- Tughlakabad – Exactly as it happens during the fall of a lineage of kings, after the Khilji’s there was administrative chaos for sometime as the last Khilji ruler was slain by Nasruddin Mohammed. Ghiyasuddin Tughlaq (a Turk governor) invaded Delhi in the 1320s, started the Tughlaq dynasty, and founded the city of Tughlakabad, the ruins of which still remain. His descendant Muhammad Bin Tughlaq raised the fort walls, created another city called Jahapanah (which enclosed the area between Siri and Qila Rai Pithora). Tughlakabad continued, however, to be the main capital city. Muhammad Bin Tughlaq is also known as the mad king for wanting to move the capital from Delhi to Daulatabad (now near Aurangabad in Maharashtra) and making the entire population travel, only to return in a few years because of water shortage in the new town.
- Firozabad – Muhammad Bin Tughlaq’s son, Firoze created the next city which was called Firozabad or Firoze Shah Kotla. There still are some ruins which are visible around the cricket stadium by the same name. The city was a enclosed a large area, and contained many palaces, mosques, pillared halls, and multi-floored water tank. Firoze Shah also planted a 1500 year old Ashokan Pillar on top of the palace. This pillar was originally planted in Meerut by Samrat Ashok.Feroze Shah, also repaired many of the older construction in Delhi including Ghori’s tomb, Qutub Minar,Suraj Kund and Hauz Khas. He, himself, was buried inside a lofty tomb in Hauz Khas. Quite like earlier, after Feroze Shah’s death, the sultnate became unstable and weak, and was invaded by Taimur the Lame (from Samarkhand) who created havoc in the city by looting, killing, raping and plundering. The Sayyids and Lodhis who ruled Delhi after the Tughlaq’s paid more attention to re-establishing miltiary and political stability to the kingdom. The only relevant architecture visible from this period are the tombs at Lodhi Gardens. The last of the Lodhi’s was defeated by Babur in the first battle of Panipat. Babur then proceeded to establish the Mughal dynasty.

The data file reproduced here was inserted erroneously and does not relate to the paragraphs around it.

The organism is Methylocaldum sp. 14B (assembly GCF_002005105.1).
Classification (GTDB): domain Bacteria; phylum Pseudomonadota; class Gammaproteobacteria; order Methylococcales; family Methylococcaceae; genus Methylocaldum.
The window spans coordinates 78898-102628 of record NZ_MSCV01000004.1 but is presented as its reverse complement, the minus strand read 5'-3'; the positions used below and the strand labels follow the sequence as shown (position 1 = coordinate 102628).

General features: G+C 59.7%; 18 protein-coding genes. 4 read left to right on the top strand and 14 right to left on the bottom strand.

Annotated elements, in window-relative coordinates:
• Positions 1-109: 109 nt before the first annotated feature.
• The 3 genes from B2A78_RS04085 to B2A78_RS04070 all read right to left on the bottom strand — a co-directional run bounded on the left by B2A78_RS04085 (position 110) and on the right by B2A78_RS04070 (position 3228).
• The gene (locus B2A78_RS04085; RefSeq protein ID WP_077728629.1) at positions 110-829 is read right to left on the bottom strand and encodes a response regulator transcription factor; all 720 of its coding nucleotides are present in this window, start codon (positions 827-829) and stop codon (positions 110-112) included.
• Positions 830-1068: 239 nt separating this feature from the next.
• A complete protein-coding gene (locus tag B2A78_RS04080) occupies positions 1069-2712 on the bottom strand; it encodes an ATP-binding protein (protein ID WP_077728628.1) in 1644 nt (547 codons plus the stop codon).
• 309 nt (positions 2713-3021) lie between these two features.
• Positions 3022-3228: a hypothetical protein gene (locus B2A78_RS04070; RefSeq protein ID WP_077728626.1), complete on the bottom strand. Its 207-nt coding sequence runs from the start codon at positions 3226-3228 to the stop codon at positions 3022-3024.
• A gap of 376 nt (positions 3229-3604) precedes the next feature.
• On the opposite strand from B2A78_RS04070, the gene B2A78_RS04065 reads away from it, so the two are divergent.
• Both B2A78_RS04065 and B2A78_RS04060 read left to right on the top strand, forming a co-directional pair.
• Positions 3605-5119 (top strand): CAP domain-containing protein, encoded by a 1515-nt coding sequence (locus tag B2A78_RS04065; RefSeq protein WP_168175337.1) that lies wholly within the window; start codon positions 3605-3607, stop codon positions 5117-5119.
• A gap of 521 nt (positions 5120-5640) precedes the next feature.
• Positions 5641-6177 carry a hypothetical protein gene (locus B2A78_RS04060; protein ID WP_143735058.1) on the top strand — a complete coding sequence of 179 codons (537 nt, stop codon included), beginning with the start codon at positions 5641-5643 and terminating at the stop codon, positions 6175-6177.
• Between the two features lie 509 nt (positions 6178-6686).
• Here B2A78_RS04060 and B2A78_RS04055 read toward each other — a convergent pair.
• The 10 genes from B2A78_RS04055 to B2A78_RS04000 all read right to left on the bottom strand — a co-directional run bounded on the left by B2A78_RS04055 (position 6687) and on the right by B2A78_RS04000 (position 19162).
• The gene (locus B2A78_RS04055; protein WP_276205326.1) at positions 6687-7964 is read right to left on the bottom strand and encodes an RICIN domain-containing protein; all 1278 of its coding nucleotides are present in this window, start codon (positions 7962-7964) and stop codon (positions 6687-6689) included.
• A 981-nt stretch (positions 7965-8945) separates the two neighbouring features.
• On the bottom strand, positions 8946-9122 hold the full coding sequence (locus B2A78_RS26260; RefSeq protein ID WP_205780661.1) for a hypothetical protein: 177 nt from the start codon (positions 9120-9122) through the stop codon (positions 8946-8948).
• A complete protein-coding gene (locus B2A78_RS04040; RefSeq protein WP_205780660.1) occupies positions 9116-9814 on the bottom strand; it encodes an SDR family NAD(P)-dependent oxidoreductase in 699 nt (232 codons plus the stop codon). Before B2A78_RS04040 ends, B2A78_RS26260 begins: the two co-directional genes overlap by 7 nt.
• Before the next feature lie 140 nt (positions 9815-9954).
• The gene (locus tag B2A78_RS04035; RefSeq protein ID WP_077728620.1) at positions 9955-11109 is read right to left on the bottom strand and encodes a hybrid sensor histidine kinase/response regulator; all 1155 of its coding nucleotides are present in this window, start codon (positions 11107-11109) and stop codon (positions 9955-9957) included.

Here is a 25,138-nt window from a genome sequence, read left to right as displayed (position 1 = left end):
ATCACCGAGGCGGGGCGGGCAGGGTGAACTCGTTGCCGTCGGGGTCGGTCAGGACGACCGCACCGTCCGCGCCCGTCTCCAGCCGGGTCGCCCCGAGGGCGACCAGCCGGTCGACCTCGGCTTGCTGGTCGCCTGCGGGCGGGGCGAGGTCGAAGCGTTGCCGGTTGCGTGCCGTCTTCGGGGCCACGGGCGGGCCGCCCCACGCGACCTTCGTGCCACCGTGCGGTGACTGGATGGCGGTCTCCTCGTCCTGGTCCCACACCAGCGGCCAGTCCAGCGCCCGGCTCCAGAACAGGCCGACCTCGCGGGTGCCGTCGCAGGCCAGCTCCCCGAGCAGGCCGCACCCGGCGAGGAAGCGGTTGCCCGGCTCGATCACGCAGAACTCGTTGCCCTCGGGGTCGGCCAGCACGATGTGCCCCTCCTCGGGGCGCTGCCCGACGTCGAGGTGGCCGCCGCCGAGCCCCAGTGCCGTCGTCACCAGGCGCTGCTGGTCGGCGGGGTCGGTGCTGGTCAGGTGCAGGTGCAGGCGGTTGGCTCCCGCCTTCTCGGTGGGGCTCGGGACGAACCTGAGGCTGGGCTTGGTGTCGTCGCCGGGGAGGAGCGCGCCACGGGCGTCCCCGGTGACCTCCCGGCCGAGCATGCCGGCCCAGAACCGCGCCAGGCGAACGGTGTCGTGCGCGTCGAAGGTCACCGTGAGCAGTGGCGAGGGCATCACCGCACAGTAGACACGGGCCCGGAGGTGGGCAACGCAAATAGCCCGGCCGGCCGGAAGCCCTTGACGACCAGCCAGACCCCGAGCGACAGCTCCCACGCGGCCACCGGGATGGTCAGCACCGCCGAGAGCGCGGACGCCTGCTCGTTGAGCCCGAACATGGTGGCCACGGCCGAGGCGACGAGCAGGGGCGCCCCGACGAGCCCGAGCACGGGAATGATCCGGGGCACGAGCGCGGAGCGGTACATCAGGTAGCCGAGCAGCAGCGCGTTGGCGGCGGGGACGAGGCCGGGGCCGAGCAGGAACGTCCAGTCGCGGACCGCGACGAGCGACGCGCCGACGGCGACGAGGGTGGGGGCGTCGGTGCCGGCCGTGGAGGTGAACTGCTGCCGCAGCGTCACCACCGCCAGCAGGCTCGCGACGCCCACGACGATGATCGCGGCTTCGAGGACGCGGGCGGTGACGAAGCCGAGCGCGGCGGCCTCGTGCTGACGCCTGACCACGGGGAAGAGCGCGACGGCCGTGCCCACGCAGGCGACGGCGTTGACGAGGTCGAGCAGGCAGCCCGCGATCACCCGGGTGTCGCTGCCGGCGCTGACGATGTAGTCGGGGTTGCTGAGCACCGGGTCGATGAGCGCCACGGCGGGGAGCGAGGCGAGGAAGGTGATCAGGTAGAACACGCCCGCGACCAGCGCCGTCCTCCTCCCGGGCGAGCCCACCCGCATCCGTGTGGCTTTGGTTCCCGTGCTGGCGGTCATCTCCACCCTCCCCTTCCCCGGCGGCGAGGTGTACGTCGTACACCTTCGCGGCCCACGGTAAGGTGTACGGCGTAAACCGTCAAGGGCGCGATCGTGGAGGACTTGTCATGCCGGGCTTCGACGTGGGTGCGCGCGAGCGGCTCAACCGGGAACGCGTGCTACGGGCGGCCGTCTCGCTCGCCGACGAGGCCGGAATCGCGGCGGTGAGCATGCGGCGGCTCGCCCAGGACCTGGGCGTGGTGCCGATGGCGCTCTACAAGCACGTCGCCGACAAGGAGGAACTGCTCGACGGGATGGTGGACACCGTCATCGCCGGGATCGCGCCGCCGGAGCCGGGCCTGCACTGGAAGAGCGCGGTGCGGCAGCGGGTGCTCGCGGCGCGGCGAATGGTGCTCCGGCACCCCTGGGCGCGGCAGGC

- Shergarh – Babur’s son Humayun ruled the kingdom for a few years only to be defeated by Sher Shah Suri (1540), who established the new city Shergarh (on the ruins of Dinpanah, built by Humayun) towards the north and near the river. Shergarh is what you see at Purana Qila today, near the Delhi zoo. After Humayun came back to power, he completed the construction and proceeded to rule from Shergarh.